My research interests focus on the intersections between communication, media, and religion. Some of my current research interests and projects are listed below.
Hybrid Church: what does the future of the church look like post-pandemic? The Christianity and Communication Studie’s (CCSN) Practitioner-in-Residence, Garrett Gerhart, has been conducting interviews with pastors and church leaders across the country on this very question. You can check out his interviews on CCSN’s Facebook page. We plan to turn the completed interviews into a book for pastors and other church leaders as they navigate digital culture post-pandemic.
God-talk and the Manipulative Use of Spiritual language: how do we take the name of the Lord in vain? The pandemic highlighted subtle and not-so-subtle ways Christians and others outside the Body of Christ use Christian-ese and other virtue signaling language to persuade, manipulate, cajole, and marginalize in all types of public contexts. This book offers a communication perspective of what God-talk includes, its effects on our communication with God, self, and our neighbors, and what specific communication habits we can cultivate to eliminate its “un-holy” uses.
Communication Theory and Hospitality: This project offers a critique of major communication theories from Christian perspectives. Henri Nouwen’s notion of “hospitality” in his book Reaching Out is the guiding framework for this analysis. The proposed book encourages readers to ask different kinds of questions about communication theory as they toggle back and forth between communication practice and reflection on such practice, such as: Is my thoughtful study of communication theory helping me to become more Christ-like in my communication with others? Does my communication create hospitable places where God and my neighbors feel welcome? Hospitality is a powerful untapped concept for communication theory.
How to Lead Your Dance with Media and Technology in Mindful and Sacred Ways. In this project we demonstrate how God’s great gifts of media and technology can rob us of everyday Sabbath and impede spiritual growth if not faithfully stewarded through a process described as mindful media attachment. Mindful media attachment helps to promote the “holy habits” of sacred intentionality, sacred interiority, and sacred identity. These “three sacreds,” which arise from a proper understanding of the “grammar and language” of media and technology, ultimately allow us to avoid treating media and technology as ends in and of themselves and to avoid divided affections that drain energy, purpose, and Kingdom service. This book was recently published in 2021 with Cascade Books. Amazon link.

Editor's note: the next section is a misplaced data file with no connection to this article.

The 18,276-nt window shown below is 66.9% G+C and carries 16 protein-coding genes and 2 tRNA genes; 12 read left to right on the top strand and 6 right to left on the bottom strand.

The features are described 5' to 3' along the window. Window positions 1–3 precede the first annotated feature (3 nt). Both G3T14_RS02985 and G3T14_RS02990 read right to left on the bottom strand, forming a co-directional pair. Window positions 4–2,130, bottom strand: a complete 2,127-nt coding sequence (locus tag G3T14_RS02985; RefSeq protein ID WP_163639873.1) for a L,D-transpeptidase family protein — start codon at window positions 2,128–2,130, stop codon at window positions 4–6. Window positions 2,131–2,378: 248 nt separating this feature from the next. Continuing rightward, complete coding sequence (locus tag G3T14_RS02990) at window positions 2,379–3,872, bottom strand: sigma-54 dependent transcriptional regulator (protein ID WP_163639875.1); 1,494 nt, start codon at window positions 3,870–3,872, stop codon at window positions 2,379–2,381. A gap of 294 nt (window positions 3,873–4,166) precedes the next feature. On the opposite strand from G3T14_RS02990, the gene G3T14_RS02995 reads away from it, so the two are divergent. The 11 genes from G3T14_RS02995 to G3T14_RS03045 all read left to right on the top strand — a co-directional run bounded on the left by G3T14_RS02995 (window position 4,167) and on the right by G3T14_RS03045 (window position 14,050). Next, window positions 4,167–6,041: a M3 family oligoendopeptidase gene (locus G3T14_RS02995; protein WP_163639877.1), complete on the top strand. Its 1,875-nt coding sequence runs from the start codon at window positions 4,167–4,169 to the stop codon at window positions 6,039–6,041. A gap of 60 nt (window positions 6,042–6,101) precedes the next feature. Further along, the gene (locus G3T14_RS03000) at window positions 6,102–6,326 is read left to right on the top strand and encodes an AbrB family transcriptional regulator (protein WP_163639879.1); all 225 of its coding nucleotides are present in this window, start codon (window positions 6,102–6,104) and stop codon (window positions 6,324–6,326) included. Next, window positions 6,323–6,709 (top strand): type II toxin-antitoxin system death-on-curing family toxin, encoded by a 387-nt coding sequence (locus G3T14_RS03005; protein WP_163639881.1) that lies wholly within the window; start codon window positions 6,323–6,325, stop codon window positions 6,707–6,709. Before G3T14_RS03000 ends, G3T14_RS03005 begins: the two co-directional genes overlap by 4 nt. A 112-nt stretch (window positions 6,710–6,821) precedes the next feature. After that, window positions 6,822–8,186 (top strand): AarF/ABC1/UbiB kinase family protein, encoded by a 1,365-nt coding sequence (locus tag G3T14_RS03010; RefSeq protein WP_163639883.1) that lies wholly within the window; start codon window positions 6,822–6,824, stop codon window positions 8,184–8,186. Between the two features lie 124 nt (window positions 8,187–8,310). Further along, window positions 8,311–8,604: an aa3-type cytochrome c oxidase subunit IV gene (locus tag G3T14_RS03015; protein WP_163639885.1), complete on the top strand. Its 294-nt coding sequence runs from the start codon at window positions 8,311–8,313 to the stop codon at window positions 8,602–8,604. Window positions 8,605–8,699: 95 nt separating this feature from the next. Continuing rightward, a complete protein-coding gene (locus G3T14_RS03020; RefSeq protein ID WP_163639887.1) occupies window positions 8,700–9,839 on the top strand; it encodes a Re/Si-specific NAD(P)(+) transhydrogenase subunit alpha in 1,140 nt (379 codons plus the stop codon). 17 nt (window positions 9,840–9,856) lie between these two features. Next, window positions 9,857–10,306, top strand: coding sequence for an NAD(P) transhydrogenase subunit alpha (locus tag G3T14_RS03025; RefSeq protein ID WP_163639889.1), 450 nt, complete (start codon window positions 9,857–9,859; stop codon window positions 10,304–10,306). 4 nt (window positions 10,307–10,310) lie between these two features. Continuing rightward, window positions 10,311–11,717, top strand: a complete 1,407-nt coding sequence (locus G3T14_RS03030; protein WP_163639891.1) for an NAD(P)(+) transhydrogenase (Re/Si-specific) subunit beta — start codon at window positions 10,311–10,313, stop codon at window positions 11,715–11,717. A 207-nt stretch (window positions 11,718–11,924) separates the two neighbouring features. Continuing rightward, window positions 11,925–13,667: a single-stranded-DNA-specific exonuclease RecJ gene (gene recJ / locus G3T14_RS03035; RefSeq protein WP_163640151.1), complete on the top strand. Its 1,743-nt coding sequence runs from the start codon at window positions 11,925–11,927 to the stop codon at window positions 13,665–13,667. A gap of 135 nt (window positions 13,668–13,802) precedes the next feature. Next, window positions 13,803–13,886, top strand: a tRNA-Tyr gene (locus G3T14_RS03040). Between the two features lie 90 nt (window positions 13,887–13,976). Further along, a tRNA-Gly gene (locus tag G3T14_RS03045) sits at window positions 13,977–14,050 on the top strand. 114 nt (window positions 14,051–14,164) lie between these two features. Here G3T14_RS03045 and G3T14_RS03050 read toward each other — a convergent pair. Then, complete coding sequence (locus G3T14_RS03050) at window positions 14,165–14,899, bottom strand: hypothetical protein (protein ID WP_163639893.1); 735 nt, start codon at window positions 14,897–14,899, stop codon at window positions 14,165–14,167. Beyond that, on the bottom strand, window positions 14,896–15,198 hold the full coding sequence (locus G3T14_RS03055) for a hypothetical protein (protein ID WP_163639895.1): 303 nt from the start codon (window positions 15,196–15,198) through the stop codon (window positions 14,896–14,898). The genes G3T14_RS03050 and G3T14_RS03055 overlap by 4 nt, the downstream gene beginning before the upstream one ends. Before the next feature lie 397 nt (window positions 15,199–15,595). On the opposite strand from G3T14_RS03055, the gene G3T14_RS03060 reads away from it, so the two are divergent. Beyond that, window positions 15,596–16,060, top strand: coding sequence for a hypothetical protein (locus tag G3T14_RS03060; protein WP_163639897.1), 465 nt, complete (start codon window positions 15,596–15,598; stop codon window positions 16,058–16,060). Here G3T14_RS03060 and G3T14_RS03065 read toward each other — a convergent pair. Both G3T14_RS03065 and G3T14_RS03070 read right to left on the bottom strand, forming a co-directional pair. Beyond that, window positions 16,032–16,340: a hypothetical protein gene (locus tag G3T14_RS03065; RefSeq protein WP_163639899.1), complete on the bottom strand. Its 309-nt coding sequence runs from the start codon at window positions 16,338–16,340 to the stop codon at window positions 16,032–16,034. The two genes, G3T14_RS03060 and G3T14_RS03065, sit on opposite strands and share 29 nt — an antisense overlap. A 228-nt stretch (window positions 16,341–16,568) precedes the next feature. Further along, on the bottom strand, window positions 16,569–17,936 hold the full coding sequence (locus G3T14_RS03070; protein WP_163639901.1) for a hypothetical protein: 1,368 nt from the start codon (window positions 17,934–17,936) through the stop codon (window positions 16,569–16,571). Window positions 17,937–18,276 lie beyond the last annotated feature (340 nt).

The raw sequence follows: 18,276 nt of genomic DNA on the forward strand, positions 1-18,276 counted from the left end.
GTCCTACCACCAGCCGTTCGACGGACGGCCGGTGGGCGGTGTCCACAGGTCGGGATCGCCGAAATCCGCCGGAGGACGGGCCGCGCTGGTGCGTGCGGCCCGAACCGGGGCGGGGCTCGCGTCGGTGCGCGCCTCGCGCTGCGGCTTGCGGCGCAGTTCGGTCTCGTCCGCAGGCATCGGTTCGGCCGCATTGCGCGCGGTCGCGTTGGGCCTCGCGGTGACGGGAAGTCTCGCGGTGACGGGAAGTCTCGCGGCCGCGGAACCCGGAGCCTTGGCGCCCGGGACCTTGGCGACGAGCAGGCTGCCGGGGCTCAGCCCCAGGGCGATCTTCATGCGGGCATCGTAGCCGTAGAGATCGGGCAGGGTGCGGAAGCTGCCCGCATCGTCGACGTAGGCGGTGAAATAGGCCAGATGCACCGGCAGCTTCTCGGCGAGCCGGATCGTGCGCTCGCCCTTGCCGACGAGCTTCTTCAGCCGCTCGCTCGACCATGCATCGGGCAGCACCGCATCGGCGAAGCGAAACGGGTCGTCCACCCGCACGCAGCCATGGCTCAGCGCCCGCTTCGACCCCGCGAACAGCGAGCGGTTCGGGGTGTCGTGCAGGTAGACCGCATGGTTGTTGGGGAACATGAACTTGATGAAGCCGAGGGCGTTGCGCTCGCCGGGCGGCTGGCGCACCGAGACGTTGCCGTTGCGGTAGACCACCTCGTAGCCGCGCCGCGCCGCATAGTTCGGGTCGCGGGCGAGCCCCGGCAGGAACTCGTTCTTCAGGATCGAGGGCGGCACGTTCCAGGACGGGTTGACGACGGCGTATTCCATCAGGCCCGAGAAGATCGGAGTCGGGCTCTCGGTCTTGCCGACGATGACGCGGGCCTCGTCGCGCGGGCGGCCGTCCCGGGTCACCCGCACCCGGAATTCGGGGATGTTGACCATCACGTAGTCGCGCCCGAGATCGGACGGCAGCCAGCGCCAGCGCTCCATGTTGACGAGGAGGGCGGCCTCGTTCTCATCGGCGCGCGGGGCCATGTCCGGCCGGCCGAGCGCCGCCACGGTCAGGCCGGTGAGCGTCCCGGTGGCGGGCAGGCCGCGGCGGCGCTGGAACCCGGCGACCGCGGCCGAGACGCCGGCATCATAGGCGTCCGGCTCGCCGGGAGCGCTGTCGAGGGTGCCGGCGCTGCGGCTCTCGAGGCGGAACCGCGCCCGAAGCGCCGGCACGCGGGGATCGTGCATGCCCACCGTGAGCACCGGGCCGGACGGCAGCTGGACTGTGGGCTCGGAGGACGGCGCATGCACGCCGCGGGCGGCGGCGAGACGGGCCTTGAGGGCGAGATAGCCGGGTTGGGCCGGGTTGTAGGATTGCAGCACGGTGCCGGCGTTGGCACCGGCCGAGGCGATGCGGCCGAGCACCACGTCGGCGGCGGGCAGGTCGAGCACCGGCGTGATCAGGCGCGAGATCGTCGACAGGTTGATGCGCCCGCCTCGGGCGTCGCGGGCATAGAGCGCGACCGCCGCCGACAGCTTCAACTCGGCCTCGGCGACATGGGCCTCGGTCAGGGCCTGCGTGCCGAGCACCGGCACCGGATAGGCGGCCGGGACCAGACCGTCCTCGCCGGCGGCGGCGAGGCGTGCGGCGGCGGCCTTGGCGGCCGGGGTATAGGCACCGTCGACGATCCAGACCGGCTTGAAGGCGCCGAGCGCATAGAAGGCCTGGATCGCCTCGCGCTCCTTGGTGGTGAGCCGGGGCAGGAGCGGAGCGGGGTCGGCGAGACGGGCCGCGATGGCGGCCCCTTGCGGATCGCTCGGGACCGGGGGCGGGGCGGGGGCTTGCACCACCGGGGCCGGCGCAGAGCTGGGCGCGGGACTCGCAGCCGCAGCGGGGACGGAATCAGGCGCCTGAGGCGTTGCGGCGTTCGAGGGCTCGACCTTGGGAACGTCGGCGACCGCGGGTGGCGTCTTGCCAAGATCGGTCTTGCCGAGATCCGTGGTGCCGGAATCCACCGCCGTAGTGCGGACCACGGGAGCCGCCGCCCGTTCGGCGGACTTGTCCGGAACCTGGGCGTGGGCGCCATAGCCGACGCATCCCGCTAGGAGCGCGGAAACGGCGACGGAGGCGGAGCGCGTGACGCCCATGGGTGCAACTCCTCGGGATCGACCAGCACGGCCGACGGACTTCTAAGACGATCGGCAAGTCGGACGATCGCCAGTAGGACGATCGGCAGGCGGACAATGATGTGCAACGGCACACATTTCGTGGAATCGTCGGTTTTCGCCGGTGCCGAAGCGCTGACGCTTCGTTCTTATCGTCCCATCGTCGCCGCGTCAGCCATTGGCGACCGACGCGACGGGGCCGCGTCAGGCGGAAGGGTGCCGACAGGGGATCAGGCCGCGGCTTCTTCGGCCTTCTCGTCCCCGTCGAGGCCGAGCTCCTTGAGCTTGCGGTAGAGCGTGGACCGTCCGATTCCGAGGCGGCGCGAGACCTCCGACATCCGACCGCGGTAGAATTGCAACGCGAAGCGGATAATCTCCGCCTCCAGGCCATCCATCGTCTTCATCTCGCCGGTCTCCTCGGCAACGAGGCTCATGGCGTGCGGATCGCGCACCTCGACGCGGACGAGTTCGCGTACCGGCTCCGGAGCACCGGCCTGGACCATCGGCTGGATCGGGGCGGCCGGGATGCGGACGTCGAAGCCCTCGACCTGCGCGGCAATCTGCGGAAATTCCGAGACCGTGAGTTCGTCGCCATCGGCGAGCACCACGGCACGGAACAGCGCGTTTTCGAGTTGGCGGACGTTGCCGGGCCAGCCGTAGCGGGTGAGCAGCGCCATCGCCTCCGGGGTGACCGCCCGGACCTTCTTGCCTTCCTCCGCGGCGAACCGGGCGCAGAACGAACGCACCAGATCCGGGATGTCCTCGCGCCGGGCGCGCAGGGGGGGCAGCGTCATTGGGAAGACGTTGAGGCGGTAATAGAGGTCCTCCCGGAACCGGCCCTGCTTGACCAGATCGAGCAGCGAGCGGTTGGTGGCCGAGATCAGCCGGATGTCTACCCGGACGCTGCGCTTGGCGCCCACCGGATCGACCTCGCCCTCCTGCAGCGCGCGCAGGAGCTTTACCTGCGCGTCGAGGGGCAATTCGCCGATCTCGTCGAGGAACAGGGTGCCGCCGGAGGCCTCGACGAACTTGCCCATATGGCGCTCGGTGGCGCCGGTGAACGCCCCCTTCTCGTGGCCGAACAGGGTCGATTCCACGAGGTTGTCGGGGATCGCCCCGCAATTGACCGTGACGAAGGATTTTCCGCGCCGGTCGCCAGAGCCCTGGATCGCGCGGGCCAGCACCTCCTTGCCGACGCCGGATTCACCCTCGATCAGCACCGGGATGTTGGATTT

Annotated Bibliography of Christianity and Communication Study: this project is a continuation of Paul Soukup’s 1990 Christian Communication: A Bibliographic Survey. With the help of a team of trained graduate students, we are updating the literature in religious communication that deals with Christianity and communication study from 1990 to present. Approximately 50 different subjects are covered with an estimated 3,500 sources.
The Ultimate Fighting Championship (UFC) as Religious Experience: often referred to as mixed martial arts, UFC is one of the fastest growing and most popular sports in the world. Many fighters profess strong religious convictions and bring their religious practices with them into the fighting ring. Adolescent males with dreams of reaching the UFC participate in local fight clubs. The local fight club has emerged in recent years as a potential valid means by which some young men are seeking, and achieving, a tangible rite of passage experience. These fight clubs provide a type of “religious experience” for their adolescents participants as well, including certain rites and rituals, language, and practices that hold religious significance.
Communication Media and Technology throughout Church History: this project explores the major turning points in communication history and their impact on the Christian Church. Specifically, we are interested in identifying the top 15 or 20 media and technology revolutions that have significantly affected the Church in three main areas: preaching/teaching, fellowship, and worship. The list of media and technology in progress includes everything from roads to the alphabet, the printing press to social media. The past is a gateway to the future, and understanding the past can help the Christian Church understand better how to navigate web 3.0 and beyond.